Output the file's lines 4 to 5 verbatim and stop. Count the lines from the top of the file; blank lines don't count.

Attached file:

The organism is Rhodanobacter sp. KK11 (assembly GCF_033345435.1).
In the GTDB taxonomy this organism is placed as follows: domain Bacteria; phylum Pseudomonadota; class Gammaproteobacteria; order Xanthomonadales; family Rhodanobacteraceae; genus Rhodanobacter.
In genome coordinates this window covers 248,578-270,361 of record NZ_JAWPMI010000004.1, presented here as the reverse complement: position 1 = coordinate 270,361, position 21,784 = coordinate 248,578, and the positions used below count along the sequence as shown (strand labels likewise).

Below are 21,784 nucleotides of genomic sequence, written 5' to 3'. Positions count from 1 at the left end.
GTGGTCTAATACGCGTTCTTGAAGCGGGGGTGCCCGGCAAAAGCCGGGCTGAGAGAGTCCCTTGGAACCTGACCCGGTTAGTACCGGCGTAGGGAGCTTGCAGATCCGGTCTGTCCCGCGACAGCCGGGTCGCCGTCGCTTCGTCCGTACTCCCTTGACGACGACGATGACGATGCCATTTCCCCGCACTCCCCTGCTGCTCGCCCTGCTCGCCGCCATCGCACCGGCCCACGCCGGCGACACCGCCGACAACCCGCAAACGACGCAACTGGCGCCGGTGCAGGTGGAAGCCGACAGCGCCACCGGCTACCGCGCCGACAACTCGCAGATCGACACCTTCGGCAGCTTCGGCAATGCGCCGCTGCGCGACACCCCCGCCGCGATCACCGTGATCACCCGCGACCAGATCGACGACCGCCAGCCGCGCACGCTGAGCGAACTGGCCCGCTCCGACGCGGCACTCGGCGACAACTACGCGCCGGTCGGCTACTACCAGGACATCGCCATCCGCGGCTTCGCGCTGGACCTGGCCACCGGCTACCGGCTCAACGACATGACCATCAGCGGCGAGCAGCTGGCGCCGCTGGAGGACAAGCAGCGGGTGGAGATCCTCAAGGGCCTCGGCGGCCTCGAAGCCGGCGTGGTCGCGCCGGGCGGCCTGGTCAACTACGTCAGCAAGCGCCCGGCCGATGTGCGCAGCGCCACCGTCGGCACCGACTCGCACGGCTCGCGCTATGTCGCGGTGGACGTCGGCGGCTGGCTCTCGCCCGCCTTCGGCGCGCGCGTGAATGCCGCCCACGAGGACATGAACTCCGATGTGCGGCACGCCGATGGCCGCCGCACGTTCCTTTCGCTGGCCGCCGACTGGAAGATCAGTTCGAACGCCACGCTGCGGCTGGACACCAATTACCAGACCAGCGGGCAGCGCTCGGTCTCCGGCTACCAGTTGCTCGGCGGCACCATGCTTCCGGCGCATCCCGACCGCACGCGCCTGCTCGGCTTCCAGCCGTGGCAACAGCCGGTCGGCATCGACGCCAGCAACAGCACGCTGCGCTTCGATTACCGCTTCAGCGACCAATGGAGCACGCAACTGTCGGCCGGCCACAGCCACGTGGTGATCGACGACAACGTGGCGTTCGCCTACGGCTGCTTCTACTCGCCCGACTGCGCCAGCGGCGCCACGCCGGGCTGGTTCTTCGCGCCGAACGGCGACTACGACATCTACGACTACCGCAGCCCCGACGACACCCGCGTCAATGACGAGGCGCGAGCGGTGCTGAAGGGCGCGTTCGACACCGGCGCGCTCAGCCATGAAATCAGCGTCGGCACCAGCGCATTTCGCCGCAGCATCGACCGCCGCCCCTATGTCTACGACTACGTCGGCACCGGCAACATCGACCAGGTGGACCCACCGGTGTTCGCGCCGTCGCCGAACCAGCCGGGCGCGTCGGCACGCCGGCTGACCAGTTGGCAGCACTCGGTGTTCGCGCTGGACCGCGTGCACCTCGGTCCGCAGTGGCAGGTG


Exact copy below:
Below are 21,784 nucleotides of genomic sequence, written 5' to 3'. Positions count from 1 at the left end.
GTGGTCTAATACGCGTTCTTGAAGCGGGGGTGCCCGGCAAAAGCCGGGCTGAGAGAGTCCCTTGGAACCTGACCCGGTTAGTACCGGCGTAGGGAGCTTGCAGATCCGGTCTGTCCCGCGACAGCCGGGTCGCCGTCGCTTCGTCCGTACTCCCTTGACGACGACGATGACGATGCCATTTCCCCGCACTCCCCTGCTGCTCGCCCTGCTCGCCGCCATCGCACCGGCCCACGCCGGCGACACCGCCGACAACCCGCAAACGACGCAACTGGCGCCGGTGCAGGTGGAAGCCGACAGCGCCACCGGCTACCGCGCCGACAACTCGCAGATCGACACCTTCGGCAGCTTCGGCAATGCGCCGCTGCGCGACACCCCCGCCGCGATCACCGTGATCACCCGCGACCAGATCGACGACCGCCAGCCGCGCACGCTGAGCGAACTGGCCCGCTCCGACGCGGCACTCGGCGACAACTACGCGCCGGTCGGCTACTACCAGGACATCGCCATCCGCGGCTTCGCGCTGGACCTGGCCACCGGCTACCGGCTCAACGACATGACCATCAGCGGCGAGCAGCTGGCGCCGCTGGAGGACAAGCAGCGGGTGGAGATCCTCAAGGGCCTCGGCGGCCTCGAAGCCGGCGTGGTCGCGCCGGGCGGCCTGGTCAACTACGTCAGCAAGCGCCCGGCCGATGTGCGCAGCGCCACCGTCGGCACCGACTCGCACGGCTCGCGCTATGTCGCGGTGGACGTCGGCGGCTGGCTCTCGCCCGCCTTCGGCGCGCGCGTGAATGCCGCCCACGAGGACATGAACTCCGATGTGCGGCACGCCGATGGCCGCCGCACGTTCCTTTCGCTGGCCGCCGACTGGAAGATCAGTTCGAACGCCACGCTGCGGCTGGACACCAATTACCAGACCAGCGGGCAGCGCTCGGTCTCCGGCTACCAGTTGCTCGGCGGCACCATGCTTCCGGCGCATCCCGACCGCACGCGCCTGCTCGGCTTCCAGCCGTGGCAACAGCCGGTCGGCATCGACGCCAGCAACAGCACGCTGCGCTTCGATTACCGCTTCAGCGACCAATGGAGCACGCAACTGTCGGCCGGCCACAGCCACGTGGTGATCGACGACAACGTGGCGTTCGCCTACGGCTGCTTCTACTCGCCCGACTGCGCCAGCGGCGCCACGCCGGGCTGGTTCTTCGCGCCGAACGGCGACTACGACATCTACGACTACCGCAGCCCCGACGACACCCGCGTCAATGACGAGGCGCGAGCGGTGCTGAAGGGCGCGTTCGACACCGGCGCGCTCAGCCATGAAATCAGCGTCGGCACCAGCGCATTTCGCCGCAGCATCGACCGCCGCCCCTATGTCTACGACTACGTCGGCACCGGCAACATCGACCAGGTGGACCCACCGGTGTTCGCGCCGTCGCCGAACCAGCCGGGCGCGTCGGCACGCCGGCTGACCAGTTGGCAGCACTCGGTGTTCGCGCTGGACCGCGTGCACCTCGGTCCGCAGTGGCAGGTG